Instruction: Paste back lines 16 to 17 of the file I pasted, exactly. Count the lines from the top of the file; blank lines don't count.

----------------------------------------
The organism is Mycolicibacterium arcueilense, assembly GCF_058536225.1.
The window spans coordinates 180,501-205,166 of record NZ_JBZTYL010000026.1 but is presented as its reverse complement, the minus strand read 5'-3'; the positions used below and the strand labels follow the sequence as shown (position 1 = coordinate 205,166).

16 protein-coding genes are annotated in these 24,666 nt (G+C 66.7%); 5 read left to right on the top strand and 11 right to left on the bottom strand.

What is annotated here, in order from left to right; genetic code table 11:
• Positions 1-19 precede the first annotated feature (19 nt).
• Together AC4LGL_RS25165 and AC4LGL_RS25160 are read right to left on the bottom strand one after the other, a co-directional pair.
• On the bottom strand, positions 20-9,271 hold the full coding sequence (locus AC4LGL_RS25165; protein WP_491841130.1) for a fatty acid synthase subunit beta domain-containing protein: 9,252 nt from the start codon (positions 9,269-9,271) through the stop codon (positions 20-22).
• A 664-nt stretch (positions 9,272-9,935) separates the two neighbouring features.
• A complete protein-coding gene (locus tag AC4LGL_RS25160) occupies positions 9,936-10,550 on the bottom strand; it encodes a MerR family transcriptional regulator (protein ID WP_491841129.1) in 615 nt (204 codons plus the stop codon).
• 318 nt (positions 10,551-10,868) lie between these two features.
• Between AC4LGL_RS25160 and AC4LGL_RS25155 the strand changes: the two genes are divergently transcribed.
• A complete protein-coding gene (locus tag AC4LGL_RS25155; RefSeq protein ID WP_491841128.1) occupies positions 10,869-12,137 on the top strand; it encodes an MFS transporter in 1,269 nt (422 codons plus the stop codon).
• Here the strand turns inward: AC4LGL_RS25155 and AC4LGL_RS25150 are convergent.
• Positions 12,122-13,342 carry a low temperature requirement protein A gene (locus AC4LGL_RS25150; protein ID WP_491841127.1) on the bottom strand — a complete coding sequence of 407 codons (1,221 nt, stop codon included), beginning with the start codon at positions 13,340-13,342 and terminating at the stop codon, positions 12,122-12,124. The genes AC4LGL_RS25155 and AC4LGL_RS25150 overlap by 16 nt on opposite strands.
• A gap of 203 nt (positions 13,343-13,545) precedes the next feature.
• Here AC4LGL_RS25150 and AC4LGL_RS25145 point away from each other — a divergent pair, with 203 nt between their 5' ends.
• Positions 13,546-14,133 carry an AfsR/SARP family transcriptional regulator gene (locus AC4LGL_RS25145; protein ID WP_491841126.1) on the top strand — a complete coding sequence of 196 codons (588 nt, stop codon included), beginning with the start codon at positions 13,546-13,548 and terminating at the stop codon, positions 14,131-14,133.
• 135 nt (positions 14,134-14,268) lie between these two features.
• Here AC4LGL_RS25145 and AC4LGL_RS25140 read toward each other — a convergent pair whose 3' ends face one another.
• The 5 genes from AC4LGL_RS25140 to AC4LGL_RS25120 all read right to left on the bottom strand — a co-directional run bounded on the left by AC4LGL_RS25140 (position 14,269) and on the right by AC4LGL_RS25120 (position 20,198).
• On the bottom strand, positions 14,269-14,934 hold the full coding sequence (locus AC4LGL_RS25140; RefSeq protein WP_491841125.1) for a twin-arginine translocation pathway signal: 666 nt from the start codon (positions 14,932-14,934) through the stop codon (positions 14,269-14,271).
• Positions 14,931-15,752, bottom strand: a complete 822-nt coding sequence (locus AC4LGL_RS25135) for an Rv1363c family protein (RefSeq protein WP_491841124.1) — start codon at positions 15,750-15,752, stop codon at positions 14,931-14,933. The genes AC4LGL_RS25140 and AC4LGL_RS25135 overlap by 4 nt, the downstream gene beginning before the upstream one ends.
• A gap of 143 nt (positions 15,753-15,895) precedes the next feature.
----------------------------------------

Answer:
• Here AC4LGL_RS25150 and AC4LGL_RS25145 point away from each other — a divergent pair, with 203 nt between their 5' ends.
• Positions 13,546-14,133 carry an AfsR/SARP family transcriptional regulator gene (locus AC4LGL_RS25145; protein ID WP_491841126.1) on the top strand — a complete coding sequence of 196 codons (588 nt, stop codon included), beginning with the start codon at positions 13,546-13,548 and terminating at the stop codon, positions 14,131-14,133.